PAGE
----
In 2017, women began to hold more power than ever before. Women held jobs once held almost exclusively by men, they led nations including Germany and the United Kingdom, they were CEOs of companies such as General Motors and PepsiCo. In just one year of work, a thirtysomething-year-old woman could make more money than all her female ancestors had made in their combined lifetimes. Still, women were sexually harassed. Those who spoke out were dismissed or denigrated. Victims hid away and were offered money as reparation, in exchange for silence. The perpetrators, however, rose to new levels of success and were often praised and cheered for being a “bad boy.” But after a breaking news story of Weinstein’s alleged sexual harassment on October 5, 2017, the world watched with astonishment as millions of women told their own stories of mistreatment. Suddenly men were being held accountable for their actions and the #MeToo movement began.
Sparked by the investigative journalism of Jodi Kanter and Megan Twohey and spurred on by activists and brave women who chose to come forward, the #MeToo movement has forced the public to talk about uncomfortable but important topics surrounding sexual harassment, abuse, gender discrimination, and consent. In She Said, Kanter and Twohey discuss the trials and tribulations they faced when investigating a Hollywood secret that sparked one of the most popular movements in history.
Chapter 1: The First Phone Call
Harvey Weinstein. A name that is synonymous with power. As a famous Hollywood producer, Weinstein has been known to propel young actors to stardom including Gwyneth Paltrow, Matt Damon, Michelle Williams, and Jennifer Lawrence. He’s earned arm-fulls of Oscar trophies including five Best Picture wins and was simply known by the name of “Harvey,” no last name needed. Working with Weinstein could bring success unlike any other. Despite his reputation and power, rumors had long been circulating about his treatment of women.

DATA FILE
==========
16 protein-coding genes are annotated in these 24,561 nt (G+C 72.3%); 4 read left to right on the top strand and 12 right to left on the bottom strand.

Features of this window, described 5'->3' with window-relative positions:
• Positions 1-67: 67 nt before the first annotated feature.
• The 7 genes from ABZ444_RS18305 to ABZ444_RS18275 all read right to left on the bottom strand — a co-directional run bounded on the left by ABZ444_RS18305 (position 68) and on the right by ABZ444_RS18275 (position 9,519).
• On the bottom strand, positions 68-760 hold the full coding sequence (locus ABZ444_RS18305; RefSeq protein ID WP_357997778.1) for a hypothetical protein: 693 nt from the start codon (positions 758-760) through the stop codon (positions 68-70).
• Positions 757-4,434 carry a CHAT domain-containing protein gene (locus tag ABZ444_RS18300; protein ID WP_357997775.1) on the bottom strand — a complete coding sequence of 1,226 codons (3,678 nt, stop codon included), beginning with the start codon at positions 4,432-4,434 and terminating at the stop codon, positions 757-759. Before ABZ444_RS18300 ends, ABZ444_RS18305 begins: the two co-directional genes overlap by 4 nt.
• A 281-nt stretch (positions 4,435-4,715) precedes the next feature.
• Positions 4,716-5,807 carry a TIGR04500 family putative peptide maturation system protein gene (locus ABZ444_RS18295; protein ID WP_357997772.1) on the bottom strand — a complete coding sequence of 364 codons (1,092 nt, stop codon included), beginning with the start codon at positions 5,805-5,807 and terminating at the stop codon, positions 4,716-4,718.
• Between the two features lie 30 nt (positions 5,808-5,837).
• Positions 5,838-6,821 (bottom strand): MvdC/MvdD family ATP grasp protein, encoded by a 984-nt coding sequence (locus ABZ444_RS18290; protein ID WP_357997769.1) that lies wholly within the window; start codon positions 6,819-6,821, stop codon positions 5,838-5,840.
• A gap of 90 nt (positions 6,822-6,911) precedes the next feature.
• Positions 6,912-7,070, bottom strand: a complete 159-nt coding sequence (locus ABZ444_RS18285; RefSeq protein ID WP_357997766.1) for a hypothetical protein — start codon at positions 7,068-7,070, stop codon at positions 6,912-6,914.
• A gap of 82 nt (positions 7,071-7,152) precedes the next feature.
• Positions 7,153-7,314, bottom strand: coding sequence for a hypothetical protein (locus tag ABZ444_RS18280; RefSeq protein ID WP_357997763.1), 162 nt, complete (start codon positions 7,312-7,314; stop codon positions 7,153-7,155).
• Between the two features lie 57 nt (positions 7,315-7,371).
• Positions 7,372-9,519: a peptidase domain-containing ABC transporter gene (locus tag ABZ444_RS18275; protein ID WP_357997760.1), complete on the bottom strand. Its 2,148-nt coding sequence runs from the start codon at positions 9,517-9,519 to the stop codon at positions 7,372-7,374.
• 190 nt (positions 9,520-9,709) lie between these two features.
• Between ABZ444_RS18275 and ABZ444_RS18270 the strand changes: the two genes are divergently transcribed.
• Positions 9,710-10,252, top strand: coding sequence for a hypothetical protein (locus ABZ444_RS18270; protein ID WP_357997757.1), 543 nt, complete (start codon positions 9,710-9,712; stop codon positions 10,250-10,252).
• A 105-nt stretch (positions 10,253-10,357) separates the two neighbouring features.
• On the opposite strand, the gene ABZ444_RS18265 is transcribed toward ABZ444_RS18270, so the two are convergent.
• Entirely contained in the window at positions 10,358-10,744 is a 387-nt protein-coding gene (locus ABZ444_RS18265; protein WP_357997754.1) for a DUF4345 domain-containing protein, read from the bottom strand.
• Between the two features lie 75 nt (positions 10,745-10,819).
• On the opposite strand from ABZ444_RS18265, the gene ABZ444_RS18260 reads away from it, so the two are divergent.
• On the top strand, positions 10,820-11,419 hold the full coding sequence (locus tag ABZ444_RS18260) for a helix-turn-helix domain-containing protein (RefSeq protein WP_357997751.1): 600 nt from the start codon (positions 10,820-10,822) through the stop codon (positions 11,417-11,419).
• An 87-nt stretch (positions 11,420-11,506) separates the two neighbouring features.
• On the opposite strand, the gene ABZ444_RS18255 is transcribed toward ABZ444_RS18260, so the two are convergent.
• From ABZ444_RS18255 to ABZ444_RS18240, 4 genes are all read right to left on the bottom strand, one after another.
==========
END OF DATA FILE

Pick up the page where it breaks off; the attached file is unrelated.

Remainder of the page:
Jodi Kantor had been working as a New York Times investigative journalist for 14 years, working specifically on stories of sexual harassment and abuse. Many of her stories sparked changes in policies at companies like Starbucks, Amazon, and Harvard Business School. If anyone was going to uncover a Hollywood secret of sexual abuse, Kantor was the woman for the job. She started her investigation with Rose McGowan, who was well-known for her outspokenness on social media and her accusations against sexual misconduct in the entertainment business. She once even tweeted a personal story about her rape at the hands of “a Hollywood producer,” who remained anonymous.
Reluctantly, McGowan agreed to speak to Kantor off the record. Her testimony was both shocking and heartbreaking, she told Kantor about her encounter with Weinstein two decades prior. According to McGowan, she met Weinstein in 1997 at the Sundance Film Festival, where he invited her to his hotel room for a meeting to “talk business.” Once in the room, Weinstein forced himself upon her without her consent, she became frightened and went along with his actions so she could safely escape. Days later, Weinstein reached out to McGowan about a special arrangement. She became disgusted and hired a lawyer who extracted a $100,000 settlement from Weinstein, which she donated to a rape crisis center.